A prominent theme in environmental, or landscape, histories of Latin America is the impact of land tenure on land use. Research on both colonial and postcolonial periods explores the environmental and social implications of latifundios and minifundios, even though this dichotomy oversimplifies the diversity of land-tenure types and is concerned primarily with agriculture (Thiesenhusen 1989; Dorner 1992). Rangelands tend to receive less attention.
Research on land reform in rangelands usually focuses either on the privatization of communal grazing lands or the displacement of smallholders--often indigenous and largely subsistence producers engaged in agriculture--by largeholders who clear the land and produce for the market (Hecht 1985; Gerritson and Foster 2001). An underappreciated phenomenon is when landowners subdivide large grazing properties that are already devoted to market production. Our case study from southernmost Chile considers this kind of rangeland subdivision and exposes the impact on the complex interaction of the region's social and biophysical systems.
Through the subdivision of estancias in its southernmost region, Tierra del Fuego, the Chilean government sought to achieve two familiar land-reform objectives: to provide opportunities for campesinos to earn a living from the land and to settle its southern frontier with smallholder ranches. Implicit in these goals was to change the region from one dominated by a handful of large, extensively managed estancias to one occupied by hundreds of intensively managed ranches, effectively modifying the cultural landscape. In this article we use the term "cultural landscape" in its broad sense, incorporating cultural change as well as the impact of that change on the material landscape.
Today, more than eighty years after it began, subdivision has transformed the material landscape in a manner that reflects the vision of a region dominated by smallholders: Fences and roads fragment the rangeland, and small houses pepper it. Chilean Tierra del Fuego now contains some 500 ranches, giving the impression that the land-reform plan achieved its goals.(1) But our study of land users finds otherwise: Land reform failed to achieve its socioeconomic goals--social justice, increasing land productivity, and evenly settling the landscape with smallholder ranchers and their families.(2)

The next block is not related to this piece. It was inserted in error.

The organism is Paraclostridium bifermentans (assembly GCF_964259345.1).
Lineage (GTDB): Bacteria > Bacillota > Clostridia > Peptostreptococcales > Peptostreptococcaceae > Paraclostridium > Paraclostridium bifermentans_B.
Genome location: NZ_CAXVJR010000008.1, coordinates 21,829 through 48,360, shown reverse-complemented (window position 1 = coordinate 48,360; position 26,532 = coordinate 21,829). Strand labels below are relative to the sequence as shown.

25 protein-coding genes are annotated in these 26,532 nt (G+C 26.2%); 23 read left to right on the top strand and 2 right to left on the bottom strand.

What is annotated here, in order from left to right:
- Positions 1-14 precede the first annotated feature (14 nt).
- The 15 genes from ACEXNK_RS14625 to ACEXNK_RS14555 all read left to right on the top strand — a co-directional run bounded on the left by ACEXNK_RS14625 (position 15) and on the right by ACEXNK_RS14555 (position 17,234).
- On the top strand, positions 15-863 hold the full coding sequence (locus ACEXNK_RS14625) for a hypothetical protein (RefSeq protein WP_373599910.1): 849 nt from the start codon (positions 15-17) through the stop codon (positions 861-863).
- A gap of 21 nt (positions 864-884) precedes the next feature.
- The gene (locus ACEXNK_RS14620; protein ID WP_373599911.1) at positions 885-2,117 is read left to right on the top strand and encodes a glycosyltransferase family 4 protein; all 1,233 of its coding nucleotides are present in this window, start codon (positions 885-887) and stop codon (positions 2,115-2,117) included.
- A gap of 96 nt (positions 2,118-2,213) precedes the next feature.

The contemporary cultural landscape reflects an alternative reality to that envisioned by the government. Instead of vibrant rural communities consisting of families who live and work on the land, the landowners are largely absentee elites, and the livestock sector has been in decline for decades. Today's absentee owners value the land as much for cultural reasons as for its economic potential. Many of them are, in effect, "hobby ranchers." In contrast to those of active, professional ranchers, land-use decisions made by passive, hobby land managers are not entirely profit driven (Coppock and Birkenfeld 1999; Sayre 2004).
We position the land-reform history of Chilean Tierra del Fuego within a broader literature on the impact of land subdivision and the rise of hobby farming (although in Tierra del Fuego, ranching is the primary land use). In contexts worldwide, studies link hobby farming to amenity migration--the movement of people from urban to rural areas due to smog, land prices, or other push factors and to the pull of particular amenities, such as spectacular vistas, recreational opportunities, and land investment (McGranahan 1999; Evans, Morris, and Winter 2002; Stewart 2002; Holmes 2005; Lage 2005; Buxton and others 2006; Moss 2006b; Argent, Smailes, and Griffin 2007; Loeffler and Steinicke 2007; Wilson 2007). The amenity-migration literature often describes a transition from productivist to postproductivist or multifunctional landscapes. In other words, landscapes that supported rural livelihoods through "productive" use--farming, logging, ranching, and so forth--are giving way to new land uses introduced by landowners who value the land's amenity characteristics rather than solely its economic potential. …